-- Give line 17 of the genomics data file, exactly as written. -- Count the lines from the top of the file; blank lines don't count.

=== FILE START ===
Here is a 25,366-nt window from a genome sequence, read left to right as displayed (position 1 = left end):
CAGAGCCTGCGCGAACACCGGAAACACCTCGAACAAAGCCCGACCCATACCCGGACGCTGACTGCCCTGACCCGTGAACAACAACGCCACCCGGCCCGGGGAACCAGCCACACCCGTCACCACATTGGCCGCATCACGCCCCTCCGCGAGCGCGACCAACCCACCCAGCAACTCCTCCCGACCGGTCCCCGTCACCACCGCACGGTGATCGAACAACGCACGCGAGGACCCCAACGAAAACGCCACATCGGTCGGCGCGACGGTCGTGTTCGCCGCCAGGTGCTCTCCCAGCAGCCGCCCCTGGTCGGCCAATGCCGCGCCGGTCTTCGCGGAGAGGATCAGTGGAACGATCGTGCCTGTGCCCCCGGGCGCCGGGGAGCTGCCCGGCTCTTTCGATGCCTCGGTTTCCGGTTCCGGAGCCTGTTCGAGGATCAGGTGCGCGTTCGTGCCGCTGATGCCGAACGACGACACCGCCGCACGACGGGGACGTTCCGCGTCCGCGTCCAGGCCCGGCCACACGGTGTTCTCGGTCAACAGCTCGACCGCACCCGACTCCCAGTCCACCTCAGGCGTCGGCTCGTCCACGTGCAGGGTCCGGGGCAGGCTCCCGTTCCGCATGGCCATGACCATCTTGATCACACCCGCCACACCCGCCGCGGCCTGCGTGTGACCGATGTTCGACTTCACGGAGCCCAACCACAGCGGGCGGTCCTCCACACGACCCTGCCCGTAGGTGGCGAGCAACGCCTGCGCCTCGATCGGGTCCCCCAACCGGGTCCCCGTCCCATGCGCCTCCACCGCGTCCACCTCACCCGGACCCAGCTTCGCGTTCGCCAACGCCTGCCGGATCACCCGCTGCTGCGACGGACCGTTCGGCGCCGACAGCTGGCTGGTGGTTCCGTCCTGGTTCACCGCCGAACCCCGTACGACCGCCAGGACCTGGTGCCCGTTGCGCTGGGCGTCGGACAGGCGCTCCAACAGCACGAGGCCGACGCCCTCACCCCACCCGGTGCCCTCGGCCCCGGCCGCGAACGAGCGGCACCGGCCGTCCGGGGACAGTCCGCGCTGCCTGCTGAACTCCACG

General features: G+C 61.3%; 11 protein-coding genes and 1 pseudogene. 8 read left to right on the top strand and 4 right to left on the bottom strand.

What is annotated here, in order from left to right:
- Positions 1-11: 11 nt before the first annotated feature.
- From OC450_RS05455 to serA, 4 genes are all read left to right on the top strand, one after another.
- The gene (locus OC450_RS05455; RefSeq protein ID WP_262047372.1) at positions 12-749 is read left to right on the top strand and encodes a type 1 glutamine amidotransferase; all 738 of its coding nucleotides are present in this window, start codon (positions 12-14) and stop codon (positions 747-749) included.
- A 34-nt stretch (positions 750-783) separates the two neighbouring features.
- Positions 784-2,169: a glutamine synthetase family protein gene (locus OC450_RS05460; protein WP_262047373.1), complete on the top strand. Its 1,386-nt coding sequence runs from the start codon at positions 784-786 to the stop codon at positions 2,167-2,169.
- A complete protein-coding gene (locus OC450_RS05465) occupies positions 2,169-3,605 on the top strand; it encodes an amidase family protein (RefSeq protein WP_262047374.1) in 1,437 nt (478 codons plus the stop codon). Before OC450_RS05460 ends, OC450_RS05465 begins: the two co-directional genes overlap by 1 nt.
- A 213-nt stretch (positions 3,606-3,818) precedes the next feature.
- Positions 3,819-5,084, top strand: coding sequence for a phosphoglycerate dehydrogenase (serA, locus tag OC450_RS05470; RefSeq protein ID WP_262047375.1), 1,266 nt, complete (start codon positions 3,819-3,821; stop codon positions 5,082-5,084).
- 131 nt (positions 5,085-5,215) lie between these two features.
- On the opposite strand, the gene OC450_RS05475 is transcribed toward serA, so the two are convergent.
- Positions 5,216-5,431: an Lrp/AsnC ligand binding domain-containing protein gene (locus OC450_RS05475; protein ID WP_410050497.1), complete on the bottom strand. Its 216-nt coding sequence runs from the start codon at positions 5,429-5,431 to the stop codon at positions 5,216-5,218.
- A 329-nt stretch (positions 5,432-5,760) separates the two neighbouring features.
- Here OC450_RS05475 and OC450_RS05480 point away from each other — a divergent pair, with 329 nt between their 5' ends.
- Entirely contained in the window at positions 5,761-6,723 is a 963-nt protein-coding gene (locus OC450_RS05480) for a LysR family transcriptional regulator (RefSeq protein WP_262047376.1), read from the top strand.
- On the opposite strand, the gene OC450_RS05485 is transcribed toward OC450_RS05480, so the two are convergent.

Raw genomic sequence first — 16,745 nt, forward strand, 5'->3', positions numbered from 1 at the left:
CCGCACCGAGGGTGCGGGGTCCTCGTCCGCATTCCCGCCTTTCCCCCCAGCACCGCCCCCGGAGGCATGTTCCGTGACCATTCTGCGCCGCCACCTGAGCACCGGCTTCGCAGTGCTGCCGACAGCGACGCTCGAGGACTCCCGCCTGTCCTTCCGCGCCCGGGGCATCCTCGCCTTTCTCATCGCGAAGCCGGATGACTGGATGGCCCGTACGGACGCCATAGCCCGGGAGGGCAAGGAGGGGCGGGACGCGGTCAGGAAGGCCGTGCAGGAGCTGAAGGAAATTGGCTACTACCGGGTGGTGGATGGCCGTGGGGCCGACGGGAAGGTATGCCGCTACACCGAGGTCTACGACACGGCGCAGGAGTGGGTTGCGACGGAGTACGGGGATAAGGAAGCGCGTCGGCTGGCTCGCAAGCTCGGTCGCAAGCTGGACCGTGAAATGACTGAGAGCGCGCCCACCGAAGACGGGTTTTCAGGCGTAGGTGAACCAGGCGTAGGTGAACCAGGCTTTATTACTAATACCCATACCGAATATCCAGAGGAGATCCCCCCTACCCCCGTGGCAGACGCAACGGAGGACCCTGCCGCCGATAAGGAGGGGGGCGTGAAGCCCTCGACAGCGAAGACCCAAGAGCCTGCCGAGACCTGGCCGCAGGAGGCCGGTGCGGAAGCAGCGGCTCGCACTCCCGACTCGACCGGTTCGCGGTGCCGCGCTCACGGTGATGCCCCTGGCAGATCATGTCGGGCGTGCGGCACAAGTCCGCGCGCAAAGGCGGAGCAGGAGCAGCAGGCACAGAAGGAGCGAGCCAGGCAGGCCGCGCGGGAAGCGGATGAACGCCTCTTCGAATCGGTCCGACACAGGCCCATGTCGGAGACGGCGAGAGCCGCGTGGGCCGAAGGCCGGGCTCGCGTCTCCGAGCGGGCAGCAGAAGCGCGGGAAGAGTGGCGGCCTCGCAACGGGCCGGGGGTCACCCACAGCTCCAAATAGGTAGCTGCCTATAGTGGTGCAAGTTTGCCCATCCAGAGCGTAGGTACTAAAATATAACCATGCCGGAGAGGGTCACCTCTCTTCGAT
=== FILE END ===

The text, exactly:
- Here OC450_RS05475 and OC450_RS05480 point away from each other — a divergent pair, with 329 nt between their 5' ends.